US Doubles Tariff on Chinese Solar Cells to 50%, Targets EVs and Batteries

US Announces Sharp Tariff Hikes on Chinese Solar Cells, EVs and Batteries

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The United States announced stiff hikes in tariffs on solar cells, electric vehicles, batteries, and critical minerals originating from China.

This decision follows a review of the findings of a Section 301 investigation, which examined China’s unfair trade practices, including technology transfer, intellectual property violations, and innovation infringements.

Next week, the Office of the U.S. Trade Representative (USTR) will release a Federal Register notice detailing procedures for interested parties to provide feedback on the proposed modifications and information about the exclusion process for machinery used in domestic manufacturing.

United States' Tariff Hikes on Chinese Solar Cells, EVs & Batteries

Solar Cells

The tariff rate on solar cells (whether assembled into modules or not) will be subject to a tariff hike from 25% to 50% in 2024.

This tariff increase aims to counter China’s policy-driven overcapacity, which depresses prices and impedes solar capacity development outside China.

A White House statement said American workers and businesses can outcompete anyone with fair competition. But for too long, China’s government has used unfair, non-market practices. China’s forced technology transfers and intellectual property theft have contributed to its control of 70, 80, and even 90% of global production for the critical inputs necessary for the US’ technologies, infrastructure, energy, and health care—creating unacceptable risks to America’s supply chains and economic security.

These same non-market policies and practices contribute to China’s growing overcapacity and export surges that significantly threaten American workers, businesses, and communities.

In August 2023, a U.S. Department of Commerce investigation found that some solar cells and modules exported from Cambodia, Thailand, Malaysia, and Vietnam incorporated wafers that originated in China, enabling Chinese solar manufacturers to evade antidumping duty and countervailing duty regulations.

Electric Vehicles

The tariff rate on electric vehicles under Section 301 is set to rise from 25% to 100% in 2024. With substantial subsidies and non-market interventions exacerbating the risk of oversupply, China witnessed a 70% surge in its exports of electric vehicles from 2022 to 2023, posing a significant threat to productive investments in other regions.

Batteries and Critical Minerals

In 2024, the tariff rate on lithium-ion EV batteries will escalate from 7.5% to 25%, while lithium-ion non-EV batteries will increase from 7.5% to 25% by 2026. Simultaneously, the tariff rate on battery parts will transition from 7.5% to 25% in 2024.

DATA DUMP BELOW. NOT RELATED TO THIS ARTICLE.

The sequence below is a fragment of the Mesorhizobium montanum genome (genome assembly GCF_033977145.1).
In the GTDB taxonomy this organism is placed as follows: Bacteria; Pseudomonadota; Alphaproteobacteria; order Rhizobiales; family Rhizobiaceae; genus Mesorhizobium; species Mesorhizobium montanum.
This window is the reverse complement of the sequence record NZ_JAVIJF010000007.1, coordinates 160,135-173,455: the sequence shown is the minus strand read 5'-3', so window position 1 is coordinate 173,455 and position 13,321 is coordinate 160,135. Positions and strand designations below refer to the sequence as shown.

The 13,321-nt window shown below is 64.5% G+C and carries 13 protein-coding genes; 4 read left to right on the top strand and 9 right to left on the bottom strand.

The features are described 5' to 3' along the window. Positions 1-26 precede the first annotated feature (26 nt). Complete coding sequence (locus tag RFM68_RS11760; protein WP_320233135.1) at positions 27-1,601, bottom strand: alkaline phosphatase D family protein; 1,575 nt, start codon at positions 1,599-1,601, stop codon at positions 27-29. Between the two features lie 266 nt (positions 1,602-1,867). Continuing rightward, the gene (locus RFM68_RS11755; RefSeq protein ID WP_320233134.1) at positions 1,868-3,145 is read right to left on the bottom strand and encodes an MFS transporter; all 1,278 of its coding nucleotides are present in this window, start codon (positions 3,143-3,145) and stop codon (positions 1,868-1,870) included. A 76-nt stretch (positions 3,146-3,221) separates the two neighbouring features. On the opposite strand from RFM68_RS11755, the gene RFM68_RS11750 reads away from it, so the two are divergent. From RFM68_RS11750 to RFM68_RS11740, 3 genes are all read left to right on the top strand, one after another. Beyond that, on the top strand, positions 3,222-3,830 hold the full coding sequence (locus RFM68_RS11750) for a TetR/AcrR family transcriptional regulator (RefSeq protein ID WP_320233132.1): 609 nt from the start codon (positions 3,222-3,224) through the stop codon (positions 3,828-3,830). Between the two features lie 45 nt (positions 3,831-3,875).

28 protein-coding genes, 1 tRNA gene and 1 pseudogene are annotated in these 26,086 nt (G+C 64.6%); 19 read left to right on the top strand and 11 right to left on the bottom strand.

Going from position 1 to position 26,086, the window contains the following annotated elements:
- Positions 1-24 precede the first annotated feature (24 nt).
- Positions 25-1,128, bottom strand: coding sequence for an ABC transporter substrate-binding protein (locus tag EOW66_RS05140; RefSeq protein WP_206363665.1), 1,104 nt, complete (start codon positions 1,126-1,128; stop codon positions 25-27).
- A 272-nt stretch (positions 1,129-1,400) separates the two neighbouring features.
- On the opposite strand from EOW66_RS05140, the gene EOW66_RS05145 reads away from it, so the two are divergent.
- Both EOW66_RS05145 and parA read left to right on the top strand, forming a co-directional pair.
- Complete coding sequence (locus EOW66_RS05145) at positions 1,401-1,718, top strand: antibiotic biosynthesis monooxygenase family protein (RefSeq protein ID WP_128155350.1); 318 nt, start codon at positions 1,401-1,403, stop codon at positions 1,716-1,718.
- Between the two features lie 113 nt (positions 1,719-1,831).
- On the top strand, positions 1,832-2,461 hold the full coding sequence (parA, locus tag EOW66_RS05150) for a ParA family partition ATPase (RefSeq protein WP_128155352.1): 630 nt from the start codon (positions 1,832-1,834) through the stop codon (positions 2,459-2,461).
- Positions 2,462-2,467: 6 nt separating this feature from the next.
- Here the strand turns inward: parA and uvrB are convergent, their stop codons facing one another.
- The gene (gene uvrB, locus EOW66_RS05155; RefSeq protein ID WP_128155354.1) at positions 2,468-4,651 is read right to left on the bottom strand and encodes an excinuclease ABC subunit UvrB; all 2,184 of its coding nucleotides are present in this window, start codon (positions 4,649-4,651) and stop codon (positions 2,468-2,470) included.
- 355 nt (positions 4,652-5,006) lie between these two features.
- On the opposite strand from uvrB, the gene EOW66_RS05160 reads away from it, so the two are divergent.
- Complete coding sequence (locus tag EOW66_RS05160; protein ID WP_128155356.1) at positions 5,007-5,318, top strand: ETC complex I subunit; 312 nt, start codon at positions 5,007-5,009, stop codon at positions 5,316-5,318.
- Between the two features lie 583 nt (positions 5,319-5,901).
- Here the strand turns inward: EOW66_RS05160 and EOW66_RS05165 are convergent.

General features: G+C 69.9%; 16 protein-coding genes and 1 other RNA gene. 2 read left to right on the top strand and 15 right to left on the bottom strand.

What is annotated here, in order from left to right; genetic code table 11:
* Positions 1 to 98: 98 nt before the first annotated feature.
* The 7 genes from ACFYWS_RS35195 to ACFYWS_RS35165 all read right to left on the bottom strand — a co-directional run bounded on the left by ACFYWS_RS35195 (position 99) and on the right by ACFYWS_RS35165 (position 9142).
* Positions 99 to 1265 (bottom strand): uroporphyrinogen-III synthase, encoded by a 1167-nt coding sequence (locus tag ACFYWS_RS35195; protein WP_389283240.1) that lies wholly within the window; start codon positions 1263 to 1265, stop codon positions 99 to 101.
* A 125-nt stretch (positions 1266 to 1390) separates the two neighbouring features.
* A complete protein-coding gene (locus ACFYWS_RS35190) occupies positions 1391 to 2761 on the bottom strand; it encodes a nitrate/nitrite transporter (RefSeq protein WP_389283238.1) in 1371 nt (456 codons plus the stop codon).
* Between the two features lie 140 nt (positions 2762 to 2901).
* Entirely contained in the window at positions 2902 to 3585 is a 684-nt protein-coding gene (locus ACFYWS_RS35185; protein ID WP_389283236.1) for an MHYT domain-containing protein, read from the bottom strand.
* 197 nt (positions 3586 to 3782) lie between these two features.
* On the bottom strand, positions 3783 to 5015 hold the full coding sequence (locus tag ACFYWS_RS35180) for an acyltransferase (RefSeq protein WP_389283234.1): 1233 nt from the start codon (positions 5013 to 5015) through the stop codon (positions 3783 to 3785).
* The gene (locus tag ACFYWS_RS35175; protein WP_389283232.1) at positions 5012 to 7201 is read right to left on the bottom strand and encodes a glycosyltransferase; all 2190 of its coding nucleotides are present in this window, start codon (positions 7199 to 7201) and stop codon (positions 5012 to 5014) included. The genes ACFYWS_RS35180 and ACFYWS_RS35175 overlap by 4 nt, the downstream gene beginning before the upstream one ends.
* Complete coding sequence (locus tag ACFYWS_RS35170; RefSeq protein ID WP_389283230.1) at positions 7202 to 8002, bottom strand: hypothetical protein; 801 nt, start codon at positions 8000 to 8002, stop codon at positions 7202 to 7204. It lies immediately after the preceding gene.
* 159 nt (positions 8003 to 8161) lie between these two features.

Moreover, the tariff rate on natural graphite and permanent magnets will shift from zero to 25% in 2026. Similarly, the tariff rate for specific other critical minerals will move from zero to 25% in 2024.

The White House statement said that despite recent strides in U.S. onshoring efforts, China dominates over 80% of particular EV battery supply chain segments, notably upstream nodes like critical minerals mining, processing, and refining. “This concentration of critical minerals mining and refining capacity in China renders U.S. supply chains vulnerable and jeopardizes national security and clean energy objectives.”

The U.S. has infused over $860 billion in business investments focused on industries critical for the future, such as EVs, clean energy, and semiconductors. However, the investigation found that China’s persistent engagement in unfair, non-market practices, including forced technology transfers and intellectual property theft, has allowed it to dominate global production in critical sectors.

U.S. Trade Representative Katherine Tai stated that President Biden had directed her to take further action to encourage the elimination of China’s technology transfer-related policies and practices.

Biden has instructed the USTR to establish an exclusion process for domestic manufacturing machinery, prioritizing specific solar manufacturing equipment.

In November, the U.S. Federal Circuit overturned a Court of International Trade decision to allow the White House to expand safeguard tariffs on solar equipment. The decision by a three-judge panel directed the CIT to affirm the President’s authority under the Trade Act of 1974 to increase safeguard duties.

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